Adult human cells maintain a 'memory' when reprogrammed into a stem cell-like state, US scientists have found. The finding suggests the resulting iPS cells are not yet a viable alternative to human embryonic stem cells (ES cells) for modelling or treating disease.
The researchers from the Salk Institute in California found human iPS cells retained DNA methylation patterns - a type of epigenetic marker left on DNA - from their parent adult cells. The lead author of the study, Dr Joseph Ecker, said: 'they look fairly similar [to ES cells], but if you zoom in you find different signatures of what an iPS cell is'. Common among the five iPS cell lines the team examined were hotspots of failed reprogramming. There was also significant variability in reprogramming between iPS cell lines.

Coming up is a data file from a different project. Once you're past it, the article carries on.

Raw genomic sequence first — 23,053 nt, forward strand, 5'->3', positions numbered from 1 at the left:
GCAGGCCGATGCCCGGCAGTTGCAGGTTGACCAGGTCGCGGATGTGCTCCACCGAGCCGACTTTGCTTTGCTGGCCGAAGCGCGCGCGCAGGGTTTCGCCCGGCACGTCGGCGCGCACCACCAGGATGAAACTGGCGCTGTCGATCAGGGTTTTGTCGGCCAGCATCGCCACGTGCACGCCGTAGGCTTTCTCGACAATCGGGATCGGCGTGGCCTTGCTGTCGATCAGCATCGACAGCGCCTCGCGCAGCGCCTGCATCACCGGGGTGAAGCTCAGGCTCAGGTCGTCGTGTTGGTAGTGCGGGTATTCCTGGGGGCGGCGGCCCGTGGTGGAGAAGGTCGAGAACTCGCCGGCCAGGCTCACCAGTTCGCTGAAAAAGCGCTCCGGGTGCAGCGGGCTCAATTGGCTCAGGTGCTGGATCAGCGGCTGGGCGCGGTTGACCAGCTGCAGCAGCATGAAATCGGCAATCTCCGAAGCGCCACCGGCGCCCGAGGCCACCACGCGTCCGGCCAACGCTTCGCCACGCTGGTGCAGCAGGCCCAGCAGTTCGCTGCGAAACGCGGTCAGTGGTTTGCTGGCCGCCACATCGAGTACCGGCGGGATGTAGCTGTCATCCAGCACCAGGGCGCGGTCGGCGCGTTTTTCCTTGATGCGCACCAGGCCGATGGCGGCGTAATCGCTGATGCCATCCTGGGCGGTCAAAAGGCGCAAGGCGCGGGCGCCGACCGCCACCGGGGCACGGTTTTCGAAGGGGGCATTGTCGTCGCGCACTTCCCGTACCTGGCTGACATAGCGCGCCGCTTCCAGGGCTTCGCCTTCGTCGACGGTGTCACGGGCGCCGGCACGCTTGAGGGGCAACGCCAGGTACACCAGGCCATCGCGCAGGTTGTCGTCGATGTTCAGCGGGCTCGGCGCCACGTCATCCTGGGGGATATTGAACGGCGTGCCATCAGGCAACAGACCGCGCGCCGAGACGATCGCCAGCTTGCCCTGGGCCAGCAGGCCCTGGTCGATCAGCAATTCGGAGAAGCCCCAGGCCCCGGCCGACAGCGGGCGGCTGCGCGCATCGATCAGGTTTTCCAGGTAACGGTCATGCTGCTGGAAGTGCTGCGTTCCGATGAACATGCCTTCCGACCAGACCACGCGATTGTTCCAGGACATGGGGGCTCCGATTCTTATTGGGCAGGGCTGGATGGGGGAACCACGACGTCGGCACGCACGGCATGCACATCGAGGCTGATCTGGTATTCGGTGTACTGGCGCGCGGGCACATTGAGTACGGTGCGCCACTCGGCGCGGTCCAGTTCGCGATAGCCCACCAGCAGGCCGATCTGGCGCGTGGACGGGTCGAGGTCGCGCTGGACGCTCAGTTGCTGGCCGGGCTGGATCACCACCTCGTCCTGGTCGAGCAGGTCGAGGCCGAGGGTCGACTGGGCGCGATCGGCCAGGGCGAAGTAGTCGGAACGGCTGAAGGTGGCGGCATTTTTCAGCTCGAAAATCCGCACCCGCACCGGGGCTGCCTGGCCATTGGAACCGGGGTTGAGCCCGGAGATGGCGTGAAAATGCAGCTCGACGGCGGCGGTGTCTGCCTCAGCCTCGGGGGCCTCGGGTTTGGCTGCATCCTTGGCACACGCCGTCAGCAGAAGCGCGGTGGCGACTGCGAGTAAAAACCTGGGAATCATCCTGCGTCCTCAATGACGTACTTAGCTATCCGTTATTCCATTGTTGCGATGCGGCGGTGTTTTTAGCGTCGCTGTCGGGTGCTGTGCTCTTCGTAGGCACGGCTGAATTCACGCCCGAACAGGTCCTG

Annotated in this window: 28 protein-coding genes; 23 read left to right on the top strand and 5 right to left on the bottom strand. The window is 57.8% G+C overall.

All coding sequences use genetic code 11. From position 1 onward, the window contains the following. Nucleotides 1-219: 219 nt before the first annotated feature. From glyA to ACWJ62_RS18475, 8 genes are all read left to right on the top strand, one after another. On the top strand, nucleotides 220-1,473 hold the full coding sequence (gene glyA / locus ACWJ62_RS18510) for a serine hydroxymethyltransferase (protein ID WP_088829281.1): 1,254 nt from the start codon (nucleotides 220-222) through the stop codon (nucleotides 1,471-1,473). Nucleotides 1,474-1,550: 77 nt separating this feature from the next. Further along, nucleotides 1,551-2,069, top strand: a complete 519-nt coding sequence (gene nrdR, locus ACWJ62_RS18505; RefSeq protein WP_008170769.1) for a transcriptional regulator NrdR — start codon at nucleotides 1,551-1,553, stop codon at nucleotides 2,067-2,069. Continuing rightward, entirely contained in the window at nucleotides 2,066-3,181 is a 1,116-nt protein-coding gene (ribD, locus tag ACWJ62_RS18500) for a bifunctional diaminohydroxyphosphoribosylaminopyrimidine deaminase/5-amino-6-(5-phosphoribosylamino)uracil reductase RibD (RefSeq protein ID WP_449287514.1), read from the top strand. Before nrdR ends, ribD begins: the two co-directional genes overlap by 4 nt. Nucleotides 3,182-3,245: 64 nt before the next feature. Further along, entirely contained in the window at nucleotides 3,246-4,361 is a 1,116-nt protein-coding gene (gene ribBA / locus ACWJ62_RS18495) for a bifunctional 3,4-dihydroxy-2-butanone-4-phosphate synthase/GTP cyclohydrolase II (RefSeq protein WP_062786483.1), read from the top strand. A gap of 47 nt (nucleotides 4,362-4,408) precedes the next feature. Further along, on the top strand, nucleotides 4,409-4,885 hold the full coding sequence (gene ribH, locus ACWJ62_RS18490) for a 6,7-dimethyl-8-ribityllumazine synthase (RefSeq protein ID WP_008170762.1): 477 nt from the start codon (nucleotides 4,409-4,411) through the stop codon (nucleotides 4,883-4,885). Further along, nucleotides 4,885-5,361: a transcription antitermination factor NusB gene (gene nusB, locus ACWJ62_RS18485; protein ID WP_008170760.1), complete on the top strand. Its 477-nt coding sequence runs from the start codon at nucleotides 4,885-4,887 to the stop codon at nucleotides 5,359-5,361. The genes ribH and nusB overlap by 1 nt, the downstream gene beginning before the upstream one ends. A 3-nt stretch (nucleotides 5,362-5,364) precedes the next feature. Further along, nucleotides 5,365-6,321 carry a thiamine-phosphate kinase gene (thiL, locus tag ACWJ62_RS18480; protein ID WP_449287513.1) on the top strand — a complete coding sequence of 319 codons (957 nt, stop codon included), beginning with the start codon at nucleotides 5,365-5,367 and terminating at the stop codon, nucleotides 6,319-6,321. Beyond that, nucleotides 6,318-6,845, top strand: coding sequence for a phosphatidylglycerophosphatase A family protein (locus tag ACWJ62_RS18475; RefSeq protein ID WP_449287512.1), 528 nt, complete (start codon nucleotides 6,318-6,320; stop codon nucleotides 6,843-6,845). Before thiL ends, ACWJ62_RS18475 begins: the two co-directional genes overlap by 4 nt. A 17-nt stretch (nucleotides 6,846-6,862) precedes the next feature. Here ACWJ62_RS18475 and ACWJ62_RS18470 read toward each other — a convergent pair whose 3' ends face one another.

The findings agree with work last year by Dr George Daley and colleagues comparing mouse iPS and ES cells. However, the mouse study found the methylation differences between iPS and ES cells could be erased, which the latest study discovered wasn't the case for human cells.
iPS cells are considered an attractive alternative to ES cells as they do not require the destruction of human embryos. 'Embryonic stem cells are considered the gold standard for pluripotency, so we need to know whether - and if so, how - iPS cells differ from ES cells', Dr Ecker said. Dr Ecker and his colleagues hope identifying defect hotspots will spur the development of new techniques that can generate iPS cells more closely resembling ES cells.